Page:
After three consecutive street circuits, Formula One returns to one of the most traditional permanent tracks of the year at Silverstone. For Pirelli
, this can be considered a second home race, as the companys motorsport hub is located in Didcot, only around an hour away. During free practice on Friday, the teams will have the opportunity to test a new hard P Zero compound that is under development for the future. Pirelli tried out a number of experimental compounds during last years free practice sessions, but this is the first time that a new compound will have been tried during a race weekend in 2012.
The teams will each have two sets of the experimental hard tyre for the two Friday sessions in addition to their usual allocation, before reverting to the standard P Zero Silver hard compound and P Zero Yellow soft compound for the rest of the race weekend. Last year, the early stages of the British Grand Prix were affected by rain, so the Cinturato Green intermediate and Cinturato Blue wet will also be on standby.
As well as several high-speed corners that put plenty of lateral energy through the tyres, Silverstone is often characterised by a wide variety of climatic conditions over the race weekend, with ambient temperatures between 15 to 30 degrees centigrade possible. The track surface is also quite abrasive, which further increases tyre wear, while the tyre structure has to cope with extended periods when the cars are at top speed and full throttle.
Pirellis motorsport director Paul Hembery: "Silverstone is one of the most iconic circuits on the Formula One calendar, precisely because it is so demanding for the drivers, cars and tyres. This is why we have chosen to test a new experimental hard compound here during free practice, which we may use in the future. The new tyre has a slightly wider working range, which should make it easier for the teams to get the tyres into the right operating temperature window. But with the championship so finely balanced, our priority is to ensure that no one team is handed any particular advantage. We want to keep the performance of the tyres at the highest level for as long as possible, so this is a valuable opportunity for ourselves and all the teams to gather more information about the potential effect of a new compound, and gain some data for the future. Silverstone is a very high-energy circuit that can see some unpredictable weather conditions, so a strong performance from the tyres and an effective strategy are vital ingredients in a successful race outcome."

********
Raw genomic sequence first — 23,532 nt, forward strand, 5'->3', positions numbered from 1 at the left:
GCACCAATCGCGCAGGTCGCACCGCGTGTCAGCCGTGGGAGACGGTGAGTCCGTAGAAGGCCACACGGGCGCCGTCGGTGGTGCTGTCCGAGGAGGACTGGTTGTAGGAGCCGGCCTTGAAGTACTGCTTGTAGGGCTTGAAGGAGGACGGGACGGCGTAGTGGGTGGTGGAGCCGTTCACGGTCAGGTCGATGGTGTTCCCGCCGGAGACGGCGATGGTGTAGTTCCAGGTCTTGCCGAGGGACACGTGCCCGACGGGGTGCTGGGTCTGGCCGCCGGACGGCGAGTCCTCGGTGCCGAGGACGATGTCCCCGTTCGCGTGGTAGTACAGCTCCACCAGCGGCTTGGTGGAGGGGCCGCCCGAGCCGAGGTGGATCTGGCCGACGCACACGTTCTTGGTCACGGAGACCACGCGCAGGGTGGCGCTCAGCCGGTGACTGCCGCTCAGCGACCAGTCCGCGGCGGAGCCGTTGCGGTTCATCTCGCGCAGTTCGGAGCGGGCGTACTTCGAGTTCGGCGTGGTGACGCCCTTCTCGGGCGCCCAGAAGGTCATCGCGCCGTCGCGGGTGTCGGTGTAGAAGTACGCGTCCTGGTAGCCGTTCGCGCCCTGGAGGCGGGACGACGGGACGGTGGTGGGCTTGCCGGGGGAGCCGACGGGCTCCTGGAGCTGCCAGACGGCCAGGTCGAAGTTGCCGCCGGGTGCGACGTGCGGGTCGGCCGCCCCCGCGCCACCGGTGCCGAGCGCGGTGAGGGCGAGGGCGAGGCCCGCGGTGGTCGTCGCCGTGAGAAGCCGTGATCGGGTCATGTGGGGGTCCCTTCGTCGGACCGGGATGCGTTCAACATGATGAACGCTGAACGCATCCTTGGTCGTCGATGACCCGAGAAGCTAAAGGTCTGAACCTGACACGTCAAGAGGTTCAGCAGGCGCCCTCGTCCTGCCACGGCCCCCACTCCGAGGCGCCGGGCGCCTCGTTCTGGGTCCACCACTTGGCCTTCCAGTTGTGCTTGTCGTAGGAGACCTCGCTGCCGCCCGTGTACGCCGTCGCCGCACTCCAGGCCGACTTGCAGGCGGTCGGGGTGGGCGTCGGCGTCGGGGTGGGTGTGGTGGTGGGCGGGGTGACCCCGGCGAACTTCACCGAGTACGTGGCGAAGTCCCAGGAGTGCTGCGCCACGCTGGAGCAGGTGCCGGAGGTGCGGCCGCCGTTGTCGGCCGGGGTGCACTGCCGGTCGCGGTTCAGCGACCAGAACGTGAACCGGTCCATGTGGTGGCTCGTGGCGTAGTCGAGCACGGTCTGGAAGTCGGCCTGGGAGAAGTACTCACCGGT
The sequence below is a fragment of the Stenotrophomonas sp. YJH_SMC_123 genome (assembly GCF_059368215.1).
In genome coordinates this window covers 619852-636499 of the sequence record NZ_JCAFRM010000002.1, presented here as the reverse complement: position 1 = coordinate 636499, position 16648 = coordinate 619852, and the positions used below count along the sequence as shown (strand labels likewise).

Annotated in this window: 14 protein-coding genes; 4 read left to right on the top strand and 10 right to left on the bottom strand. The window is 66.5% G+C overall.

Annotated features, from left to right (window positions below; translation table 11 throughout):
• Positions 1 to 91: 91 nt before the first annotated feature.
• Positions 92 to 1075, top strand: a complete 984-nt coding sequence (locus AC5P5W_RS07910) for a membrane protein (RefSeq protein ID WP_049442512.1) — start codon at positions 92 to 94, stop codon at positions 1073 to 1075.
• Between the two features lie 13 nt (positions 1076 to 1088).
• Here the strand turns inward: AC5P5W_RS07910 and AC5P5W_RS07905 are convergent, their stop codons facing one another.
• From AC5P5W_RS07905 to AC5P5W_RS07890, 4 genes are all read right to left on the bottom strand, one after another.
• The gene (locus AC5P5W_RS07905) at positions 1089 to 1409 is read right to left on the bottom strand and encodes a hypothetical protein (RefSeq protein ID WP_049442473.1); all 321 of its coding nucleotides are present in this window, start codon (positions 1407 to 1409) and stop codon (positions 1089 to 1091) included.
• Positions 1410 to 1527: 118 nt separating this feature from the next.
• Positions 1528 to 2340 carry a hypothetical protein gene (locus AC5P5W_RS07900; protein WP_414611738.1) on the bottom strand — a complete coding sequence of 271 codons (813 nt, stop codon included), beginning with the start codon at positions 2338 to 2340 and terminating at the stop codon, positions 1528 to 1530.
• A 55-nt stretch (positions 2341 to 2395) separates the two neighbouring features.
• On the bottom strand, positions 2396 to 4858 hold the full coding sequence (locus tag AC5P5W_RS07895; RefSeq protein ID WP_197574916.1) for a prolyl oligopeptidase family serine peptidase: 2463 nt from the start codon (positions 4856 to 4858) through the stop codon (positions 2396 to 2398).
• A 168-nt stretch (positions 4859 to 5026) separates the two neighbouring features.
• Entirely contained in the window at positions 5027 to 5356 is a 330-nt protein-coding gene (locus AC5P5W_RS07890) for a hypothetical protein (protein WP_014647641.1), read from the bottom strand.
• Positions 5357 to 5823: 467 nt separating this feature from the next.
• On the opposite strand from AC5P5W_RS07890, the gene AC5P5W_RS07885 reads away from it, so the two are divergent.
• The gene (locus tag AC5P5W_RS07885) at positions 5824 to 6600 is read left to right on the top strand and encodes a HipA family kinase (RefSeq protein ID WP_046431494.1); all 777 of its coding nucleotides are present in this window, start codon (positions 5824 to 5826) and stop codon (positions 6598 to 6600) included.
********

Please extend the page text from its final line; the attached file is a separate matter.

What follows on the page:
Pirellis test driver Lucas di Grassi: "I drove the new Silverstone circuit at the 2010 British Grand Prix and its very interesting: high speed and high energy are the main characteristics, which has a big effect on the tyres because of all the aerodynamic grip. But traction is also tested a lot in the slower and more technical sections, particularly in terms of combined acceleration, when you are turning and accelerating at the same time. Hard and soft is a very good combination here, with the soft tyre definitely the one to qualify on. The biggest difficulty in terms of set-up is the unpredictability of the weather conditions, so you really have to focus on your car and collect as much information as you can during all the sessions. Its still easy to get caught out by a set-up that isnt perfectly suited to the conditions on race day though. I tested the experimental hard compound tyre in Jerez earlier this year: its a similar concept to the current hard but with improved combined grip and better wear. Its particularly effective in warm weather and when the track conditions are poor so you end up with a tyre that is quicker and lasts longer."